Back to the whole tasting thing.  The ghost in that silly Nora Roberts book I just read manifested as the smell of flowers, occasional sighting, and occasional writing-on-the-mirror-in-steam.  Lots of ghosts can be heard.  And sometimes ghosts can be felt; they run ghostly fingers across your arm, or fling furniture around in a ghostly rage.  But taste never comes into it.  Which means that the best method of ghost-detection is to try to lick your ghost.  If you can lick it, it's not a ghost.  Free advice, from me to you.

Ghost Pictures

Oh dear.

I did, in fact, enter the Commie Pinko Writing Contest.  And now that means I actually need to write something.  A nonfiction something about ghost pictures.  Or, tangentially about ghost pictures.  Or somehow occupying a place together in the Great Venn Diagram in the Sky with ghost pictures.  You get the idea.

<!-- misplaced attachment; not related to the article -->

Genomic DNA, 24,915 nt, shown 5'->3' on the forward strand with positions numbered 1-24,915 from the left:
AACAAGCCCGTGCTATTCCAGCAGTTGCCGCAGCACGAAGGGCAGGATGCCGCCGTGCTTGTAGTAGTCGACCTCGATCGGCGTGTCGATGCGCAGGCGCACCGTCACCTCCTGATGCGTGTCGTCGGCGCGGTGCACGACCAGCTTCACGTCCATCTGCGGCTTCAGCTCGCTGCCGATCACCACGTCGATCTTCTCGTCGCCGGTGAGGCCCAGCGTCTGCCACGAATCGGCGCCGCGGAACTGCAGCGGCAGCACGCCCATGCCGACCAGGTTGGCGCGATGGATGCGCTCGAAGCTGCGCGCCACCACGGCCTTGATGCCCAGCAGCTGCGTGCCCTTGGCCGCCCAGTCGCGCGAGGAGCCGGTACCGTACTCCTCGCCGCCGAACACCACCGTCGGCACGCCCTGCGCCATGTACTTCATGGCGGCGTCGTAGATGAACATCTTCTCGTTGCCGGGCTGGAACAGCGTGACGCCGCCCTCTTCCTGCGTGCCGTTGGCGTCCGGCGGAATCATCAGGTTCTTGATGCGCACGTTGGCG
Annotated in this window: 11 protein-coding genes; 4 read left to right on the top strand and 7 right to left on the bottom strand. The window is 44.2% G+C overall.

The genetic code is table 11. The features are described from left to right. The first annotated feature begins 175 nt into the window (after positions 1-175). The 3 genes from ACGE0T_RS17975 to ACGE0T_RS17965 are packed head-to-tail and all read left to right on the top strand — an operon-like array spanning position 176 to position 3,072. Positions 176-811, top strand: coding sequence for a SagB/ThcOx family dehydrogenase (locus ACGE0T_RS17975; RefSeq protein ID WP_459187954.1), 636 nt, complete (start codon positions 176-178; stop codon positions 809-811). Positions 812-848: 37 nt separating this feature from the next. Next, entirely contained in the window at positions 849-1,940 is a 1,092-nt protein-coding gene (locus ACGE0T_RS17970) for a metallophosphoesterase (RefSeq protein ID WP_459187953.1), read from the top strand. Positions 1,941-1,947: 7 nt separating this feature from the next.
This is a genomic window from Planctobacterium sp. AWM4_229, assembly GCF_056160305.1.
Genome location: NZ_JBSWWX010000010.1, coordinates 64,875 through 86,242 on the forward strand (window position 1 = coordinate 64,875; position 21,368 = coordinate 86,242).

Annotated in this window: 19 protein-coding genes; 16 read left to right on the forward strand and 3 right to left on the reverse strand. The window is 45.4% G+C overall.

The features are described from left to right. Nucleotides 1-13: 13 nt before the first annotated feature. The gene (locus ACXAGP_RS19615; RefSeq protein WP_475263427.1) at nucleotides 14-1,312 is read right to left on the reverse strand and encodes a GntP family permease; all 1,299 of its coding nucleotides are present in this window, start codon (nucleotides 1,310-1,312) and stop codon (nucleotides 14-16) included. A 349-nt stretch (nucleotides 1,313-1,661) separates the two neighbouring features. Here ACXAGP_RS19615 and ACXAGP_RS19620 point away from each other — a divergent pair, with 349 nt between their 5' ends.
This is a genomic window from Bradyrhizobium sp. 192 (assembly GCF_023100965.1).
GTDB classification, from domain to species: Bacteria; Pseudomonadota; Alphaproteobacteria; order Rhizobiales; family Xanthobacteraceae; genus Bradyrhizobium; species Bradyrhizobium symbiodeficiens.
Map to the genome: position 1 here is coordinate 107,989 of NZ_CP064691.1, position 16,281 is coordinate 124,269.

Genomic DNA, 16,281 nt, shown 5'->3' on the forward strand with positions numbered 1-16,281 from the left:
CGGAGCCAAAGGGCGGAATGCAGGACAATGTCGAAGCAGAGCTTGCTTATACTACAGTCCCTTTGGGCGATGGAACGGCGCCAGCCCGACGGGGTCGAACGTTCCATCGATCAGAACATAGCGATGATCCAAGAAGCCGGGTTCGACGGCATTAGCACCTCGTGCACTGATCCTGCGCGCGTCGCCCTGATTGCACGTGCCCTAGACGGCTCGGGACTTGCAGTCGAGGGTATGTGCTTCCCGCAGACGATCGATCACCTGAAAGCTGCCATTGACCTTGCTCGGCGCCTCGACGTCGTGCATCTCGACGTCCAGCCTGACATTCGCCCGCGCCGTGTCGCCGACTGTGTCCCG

I feel like I've been thinking about ghosts a lot, lately.  Or, I've been thinking about things that used to exist, which is kind of the same thing.  I think a ghost is anything that I can summon, behind my eyelids or inside my throat, even though I know it doesn't exist.

I am trying to brainstorm what I might say, so that I am better prepared when I try to say it.  But it's very hard to think about writing something without actually, you know, writing something.  It's the everything but, which I was never very good at maintaining once the clothes were off.  Everything but always just turned into anything goes, which turned into a vague sense of disappointment and lingering smell of cigarettes.

I turn everything into sex.  I could probably play "six degrees of sex" in which I take random thoughts and link them to sex, with no more than six connections. 

Or I could do something else.

Thursday, February 2, 2012


Can I be rusty at a skill I've never really had in the first place?